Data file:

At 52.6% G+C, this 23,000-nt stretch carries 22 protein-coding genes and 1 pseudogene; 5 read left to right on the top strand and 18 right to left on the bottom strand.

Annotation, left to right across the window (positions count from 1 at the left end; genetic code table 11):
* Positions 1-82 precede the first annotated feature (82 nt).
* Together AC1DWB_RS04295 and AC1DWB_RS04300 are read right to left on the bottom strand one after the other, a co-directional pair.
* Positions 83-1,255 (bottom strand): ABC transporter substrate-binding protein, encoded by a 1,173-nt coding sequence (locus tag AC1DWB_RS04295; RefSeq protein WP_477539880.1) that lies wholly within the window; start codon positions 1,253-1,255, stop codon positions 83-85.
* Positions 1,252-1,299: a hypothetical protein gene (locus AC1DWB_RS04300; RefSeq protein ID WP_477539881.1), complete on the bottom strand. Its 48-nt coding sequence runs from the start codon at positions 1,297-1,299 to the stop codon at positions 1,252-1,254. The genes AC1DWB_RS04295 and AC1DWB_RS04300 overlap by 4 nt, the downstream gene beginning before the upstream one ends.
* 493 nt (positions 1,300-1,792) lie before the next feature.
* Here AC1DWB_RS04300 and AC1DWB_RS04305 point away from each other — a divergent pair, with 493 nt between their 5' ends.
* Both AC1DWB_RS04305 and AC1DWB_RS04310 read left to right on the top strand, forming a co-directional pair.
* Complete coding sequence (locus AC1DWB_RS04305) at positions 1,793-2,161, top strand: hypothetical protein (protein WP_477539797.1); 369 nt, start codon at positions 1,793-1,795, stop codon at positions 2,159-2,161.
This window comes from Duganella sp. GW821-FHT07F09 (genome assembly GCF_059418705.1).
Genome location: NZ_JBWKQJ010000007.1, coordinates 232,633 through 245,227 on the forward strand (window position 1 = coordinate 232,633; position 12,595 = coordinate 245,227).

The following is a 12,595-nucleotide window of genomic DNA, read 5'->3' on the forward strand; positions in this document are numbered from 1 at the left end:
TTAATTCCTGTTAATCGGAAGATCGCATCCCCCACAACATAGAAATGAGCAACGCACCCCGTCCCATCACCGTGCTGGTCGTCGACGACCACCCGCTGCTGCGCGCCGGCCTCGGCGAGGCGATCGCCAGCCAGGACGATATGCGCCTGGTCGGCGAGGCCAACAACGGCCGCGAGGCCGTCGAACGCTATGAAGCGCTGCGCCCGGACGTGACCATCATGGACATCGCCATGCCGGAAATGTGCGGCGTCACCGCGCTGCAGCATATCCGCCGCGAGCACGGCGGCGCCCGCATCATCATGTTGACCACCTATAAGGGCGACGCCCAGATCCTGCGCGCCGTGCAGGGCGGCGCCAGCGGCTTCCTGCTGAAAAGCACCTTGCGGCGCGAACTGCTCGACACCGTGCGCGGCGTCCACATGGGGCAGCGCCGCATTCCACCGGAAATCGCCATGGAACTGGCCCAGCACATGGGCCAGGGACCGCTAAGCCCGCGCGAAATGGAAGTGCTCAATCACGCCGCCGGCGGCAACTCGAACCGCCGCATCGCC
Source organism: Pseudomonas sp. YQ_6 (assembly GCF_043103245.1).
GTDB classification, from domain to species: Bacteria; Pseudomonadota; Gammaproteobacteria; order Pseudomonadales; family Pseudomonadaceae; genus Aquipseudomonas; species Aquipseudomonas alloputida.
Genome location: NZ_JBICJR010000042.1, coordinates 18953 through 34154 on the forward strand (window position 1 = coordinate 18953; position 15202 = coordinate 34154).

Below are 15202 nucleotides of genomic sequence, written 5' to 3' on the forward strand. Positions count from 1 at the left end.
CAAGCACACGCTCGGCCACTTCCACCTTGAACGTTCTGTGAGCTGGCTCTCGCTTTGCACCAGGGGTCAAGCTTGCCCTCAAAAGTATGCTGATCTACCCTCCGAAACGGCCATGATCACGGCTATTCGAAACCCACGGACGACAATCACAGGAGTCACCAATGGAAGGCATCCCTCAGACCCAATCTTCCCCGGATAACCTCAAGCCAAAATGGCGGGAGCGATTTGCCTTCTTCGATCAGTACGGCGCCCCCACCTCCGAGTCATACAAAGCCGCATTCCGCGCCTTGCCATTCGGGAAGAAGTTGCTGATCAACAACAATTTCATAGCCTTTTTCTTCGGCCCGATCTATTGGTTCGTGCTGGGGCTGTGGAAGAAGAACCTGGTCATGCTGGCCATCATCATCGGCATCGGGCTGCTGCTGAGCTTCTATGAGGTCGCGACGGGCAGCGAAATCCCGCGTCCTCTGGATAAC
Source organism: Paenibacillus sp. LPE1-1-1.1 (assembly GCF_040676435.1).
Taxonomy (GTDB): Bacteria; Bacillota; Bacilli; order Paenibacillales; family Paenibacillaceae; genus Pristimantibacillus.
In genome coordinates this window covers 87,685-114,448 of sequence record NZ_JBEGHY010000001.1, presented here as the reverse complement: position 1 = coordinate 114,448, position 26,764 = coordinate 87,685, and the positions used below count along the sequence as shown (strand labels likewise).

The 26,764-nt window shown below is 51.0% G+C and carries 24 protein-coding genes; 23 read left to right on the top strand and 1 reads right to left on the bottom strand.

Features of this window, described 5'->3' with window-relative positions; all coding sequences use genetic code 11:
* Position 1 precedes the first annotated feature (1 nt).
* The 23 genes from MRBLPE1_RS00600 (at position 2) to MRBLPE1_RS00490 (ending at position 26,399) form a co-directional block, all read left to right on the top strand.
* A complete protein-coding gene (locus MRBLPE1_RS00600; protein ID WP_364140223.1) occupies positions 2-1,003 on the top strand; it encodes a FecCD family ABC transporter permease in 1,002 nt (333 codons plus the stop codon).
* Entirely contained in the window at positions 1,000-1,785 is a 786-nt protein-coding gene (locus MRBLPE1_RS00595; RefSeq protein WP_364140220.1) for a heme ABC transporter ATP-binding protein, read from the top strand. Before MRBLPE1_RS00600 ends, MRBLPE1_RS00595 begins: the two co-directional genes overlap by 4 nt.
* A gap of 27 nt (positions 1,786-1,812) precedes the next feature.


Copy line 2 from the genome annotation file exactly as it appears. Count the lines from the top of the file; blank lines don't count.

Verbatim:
Annotation, left to right across the window (positions count from 1 at the left end; genetic code table 11):